It’s hard to believe, but Israel is slowly getting ready to go to the polls again despite a feared third wave of coronavirus that seems to now be sweeping the country.
That would make the fourth election in less than two years. The new parliamentary crisis actually started the moment the government of national unity was sworn in at the end of May this year.
There was no relationship of trust between Prime Minister Benyamin Netanyahu and his reluctant coalition partner and current Defense Minister Benny Gantz (Blue and White).
The lack of confidence was most evident when Netanyahu failed to inform Gantz about the peace negotiations with the United Arab Emirates (UAE) and Bahrain, which this week sent a large delegation to Israel to discuss trade relations.
Gantz and his fellow party member Gabi Ashkenazi, another former IDF Chief of Staff who is now Minister of Foreign Affairs, were completely taken aback by the news of peace deals with the Gulf states. This fact exacerbated the crisis of confidence between the parties, but officially the current impasse between Likud and “Blue and White” is over the failure to pass a state budget for 2020 and 2021.
Netanyahu has always said he wants a budget for two years, but Gantz has opposed that approach due to the precarious situation the nation is facing in light of the ongoing Corona crisis.
Yair Lapid, opposition leader and head of the Yesh Atid party, was behind the bill to dissolve the current Knesset. Gantz’s party voted in favor of this proposal on Wednesday, but that does not mean that the Knesset will now be dissolved immediately.
By law, there will be three more votes on Lapid’s bill, one of which will be in a special Knesset House Committee meeting next Monday.
Lapid’s bill received a majority of 61 to 54 votes in the Knesset after the 9 “Blue and White” members voted with the opposition. A Likud spokesman dubbed the move and act of betrayal and claimed that “Blue and White” had never been a genuine member of the government.
Putting Lapid’s bill aside, the fact is that under Israeli law the Knesset will automatically disband on December 23 if no state budget is passed by that date. That would lead to new elections sometime between mid-March and mid-June. The Central Election Committee could still change these dates, but chances that it will doing so are slim.
Gantz blames Netanyahu for the current crisis, and has charged the prime minister with thinking only of himself rather than the good of the nation. His remarks were a clear reference to Netanyahu’s legal troubles. The prime minister is facing three charges of fraud and bribery in a Jerusalem court.
Netanyahu, however, has the most to gain should Israel hold early elections in the coming six months. Every poll still gives his Likud party the most seats in the next Knesset, though it would fall from its current 35 mandates to 30 according to these predictions. His primary rival would be the right-wing Yamina party lead by Naftali Bennett, a former Education and Defense Minister who is predicted to win between 22-24 mandates.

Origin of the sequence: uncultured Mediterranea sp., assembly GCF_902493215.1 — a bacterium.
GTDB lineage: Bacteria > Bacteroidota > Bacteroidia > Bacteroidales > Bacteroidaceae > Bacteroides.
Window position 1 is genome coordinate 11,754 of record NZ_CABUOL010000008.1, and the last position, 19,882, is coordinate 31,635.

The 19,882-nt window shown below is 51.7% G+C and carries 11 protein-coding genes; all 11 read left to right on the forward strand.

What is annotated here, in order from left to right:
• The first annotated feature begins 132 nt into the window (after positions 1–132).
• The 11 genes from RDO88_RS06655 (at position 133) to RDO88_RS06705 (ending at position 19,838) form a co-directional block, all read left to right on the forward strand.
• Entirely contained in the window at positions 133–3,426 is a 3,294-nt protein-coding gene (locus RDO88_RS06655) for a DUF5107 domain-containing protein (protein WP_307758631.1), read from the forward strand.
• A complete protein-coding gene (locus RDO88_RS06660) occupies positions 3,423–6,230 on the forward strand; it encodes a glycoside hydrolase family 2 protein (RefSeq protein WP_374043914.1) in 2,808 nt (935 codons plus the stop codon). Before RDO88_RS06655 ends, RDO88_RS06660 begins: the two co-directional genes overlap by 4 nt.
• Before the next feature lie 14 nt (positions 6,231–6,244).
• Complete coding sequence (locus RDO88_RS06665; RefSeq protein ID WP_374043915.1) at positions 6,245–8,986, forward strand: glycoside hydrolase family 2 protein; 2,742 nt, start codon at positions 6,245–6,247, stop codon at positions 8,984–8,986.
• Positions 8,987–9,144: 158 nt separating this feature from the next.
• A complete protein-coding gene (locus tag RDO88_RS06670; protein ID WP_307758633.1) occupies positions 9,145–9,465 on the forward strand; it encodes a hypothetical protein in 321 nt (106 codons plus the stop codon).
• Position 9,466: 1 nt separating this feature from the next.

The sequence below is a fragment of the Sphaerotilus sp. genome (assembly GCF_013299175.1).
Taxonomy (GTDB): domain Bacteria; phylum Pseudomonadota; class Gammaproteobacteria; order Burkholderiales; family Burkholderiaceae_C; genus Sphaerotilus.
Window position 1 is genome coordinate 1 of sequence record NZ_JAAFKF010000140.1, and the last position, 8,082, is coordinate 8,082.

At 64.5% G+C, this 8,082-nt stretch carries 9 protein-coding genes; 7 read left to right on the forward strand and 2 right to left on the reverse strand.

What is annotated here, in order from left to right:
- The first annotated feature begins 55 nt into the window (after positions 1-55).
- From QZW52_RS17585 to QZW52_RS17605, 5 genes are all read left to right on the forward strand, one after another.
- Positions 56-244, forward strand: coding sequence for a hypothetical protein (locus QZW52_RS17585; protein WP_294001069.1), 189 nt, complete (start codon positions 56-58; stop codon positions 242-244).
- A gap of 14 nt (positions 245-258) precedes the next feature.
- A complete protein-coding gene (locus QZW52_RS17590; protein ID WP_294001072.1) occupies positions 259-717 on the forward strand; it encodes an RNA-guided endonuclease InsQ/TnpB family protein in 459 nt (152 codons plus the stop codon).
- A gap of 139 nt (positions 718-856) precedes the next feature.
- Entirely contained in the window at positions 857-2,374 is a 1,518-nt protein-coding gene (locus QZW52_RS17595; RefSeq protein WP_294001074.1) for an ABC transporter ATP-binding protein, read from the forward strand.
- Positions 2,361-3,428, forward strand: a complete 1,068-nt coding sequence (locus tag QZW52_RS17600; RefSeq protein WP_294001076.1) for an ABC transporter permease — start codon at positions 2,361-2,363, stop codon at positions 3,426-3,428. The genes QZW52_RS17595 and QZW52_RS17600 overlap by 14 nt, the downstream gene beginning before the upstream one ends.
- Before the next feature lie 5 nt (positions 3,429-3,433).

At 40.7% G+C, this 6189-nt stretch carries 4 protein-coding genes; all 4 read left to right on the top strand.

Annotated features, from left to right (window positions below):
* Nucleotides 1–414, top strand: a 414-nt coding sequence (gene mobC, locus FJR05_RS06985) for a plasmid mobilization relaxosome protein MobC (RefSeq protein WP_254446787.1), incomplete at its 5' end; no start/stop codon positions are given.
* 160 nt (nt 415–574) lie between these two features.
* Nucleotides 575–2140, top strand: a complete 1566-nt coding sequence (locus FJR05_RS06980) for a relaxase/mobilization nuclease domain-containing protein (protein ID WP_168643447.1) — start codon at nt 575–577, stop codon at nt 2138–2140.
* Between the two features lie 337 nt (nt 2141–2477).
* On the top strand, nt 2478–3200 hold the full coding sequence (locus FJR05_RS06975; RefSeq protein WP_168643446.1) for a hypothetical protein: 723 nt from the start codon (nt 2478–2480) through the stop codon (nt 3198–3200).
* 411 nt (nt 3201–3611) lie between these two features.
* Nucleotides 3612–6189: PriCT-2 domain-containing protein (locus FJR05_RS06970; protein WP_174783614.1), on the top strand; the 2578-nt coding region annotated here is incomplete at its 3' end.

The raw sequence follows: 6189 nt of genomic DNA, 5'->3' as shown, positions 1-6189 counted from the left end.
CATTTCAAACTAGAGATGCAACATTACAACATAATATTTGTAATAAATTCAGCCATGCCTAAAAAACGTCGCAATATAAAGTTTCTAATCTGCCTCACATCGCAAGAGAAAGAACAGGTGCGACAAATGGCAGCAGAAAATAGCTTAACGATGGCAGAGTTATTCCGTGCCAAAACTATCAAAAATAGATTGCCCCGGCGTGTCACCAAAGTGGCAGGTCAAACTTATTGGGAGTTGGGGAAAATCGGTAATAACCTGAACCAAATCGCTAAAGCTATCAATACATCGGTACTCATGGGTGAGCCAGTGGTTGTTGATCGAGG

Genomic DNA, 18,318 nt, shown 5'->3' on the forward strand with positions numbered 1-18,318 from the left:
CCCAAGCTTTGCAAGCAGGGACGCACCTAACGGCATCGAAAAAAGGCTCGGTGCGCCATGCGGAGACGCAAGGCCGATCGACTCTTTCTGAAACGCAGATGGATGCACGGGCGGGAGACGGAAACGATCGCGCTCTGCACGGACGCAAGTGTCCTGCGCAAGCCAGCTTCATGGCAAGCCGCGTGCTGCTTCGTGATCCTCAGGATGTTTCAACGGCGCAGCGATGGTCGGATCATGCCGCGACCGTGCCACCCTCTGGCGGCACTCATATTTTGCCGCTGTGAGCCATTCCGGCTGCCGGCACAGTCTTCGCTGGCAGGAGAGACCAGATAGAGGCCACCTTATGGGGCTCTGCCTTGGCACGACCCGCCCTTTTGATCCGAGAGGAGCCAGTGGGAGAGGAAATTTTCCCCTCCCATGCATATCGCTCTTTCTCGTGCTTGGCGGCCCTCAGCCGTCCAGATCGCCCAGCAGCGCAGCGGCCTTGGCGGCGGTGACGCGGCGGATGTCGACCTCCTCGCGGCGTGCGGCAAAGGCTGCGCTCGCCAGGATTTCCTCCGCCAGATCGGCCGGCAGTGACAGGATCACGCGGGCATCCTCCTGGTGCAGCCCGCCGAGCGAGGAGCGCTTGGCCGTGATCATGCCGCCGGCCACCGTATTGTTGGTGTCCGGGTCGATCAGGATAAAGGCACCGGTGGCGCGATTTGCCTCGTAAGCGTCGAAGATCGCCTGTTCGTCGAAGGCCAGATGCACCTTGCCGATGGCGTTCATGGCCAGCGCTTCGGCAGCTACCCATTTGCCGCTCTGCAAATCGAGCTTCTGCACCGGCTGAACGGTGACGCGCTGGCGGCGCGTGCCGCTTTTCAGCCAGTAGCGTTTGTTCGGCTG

“Blue and White” is expected to maintain its current 9 seats, while Lapid’s Yesh Atid would win 19 mandates. Lapid’s ambition to become prime minister remains a pipe dream, not least of which because Israeli voters see the former TV presenter as a spineless talking head who is ill-equipped to lead the nation.
Bennett and Yamina are a completely different story. The explosive growth of Yamina from its current 5 seats is entirely due to Bennett’s efforts during the Corona crisis, when he visited average citizens on an almost daily basis to listen and consider their concerns. Bennett then produced an alternative plan for dealign with the crisis the was widely welcomed by the public, while the Netanyahu government ignored it entirely.
Bennett, a former high-tech entrepreneur who is known as a determined and pragmatic politician, has made a name for himself as a leader who puts first the interests of the public.
Only compromise between Likud and “Blue and White” can now prevent new elections.
Netanyahu and Gantz are currently under great pressure to reach a compromise on the state budget by December 23, because the public in Israel is fed up with the political maneuvering and does not want new elections.
On Thursday the two leaders held a brief closed-door meeting on the sidelines of a welcome ceremony for new immigrants from Ethiopia. But it remains to be seen if these efforts will bear fruit, since Netanyahu has the most to gain from holding new elections.
Under the current coalition agreement, Netanyahu, who’s the longest-serving Prime Minister in Israel’s history, is obligated to vacate his position in November next year and allow Gantz to take over as prime minister for the remainder of the government’s term. As things currently stand, it seems Gantz’s dream of becoming prime minister will remain just that: a dream!
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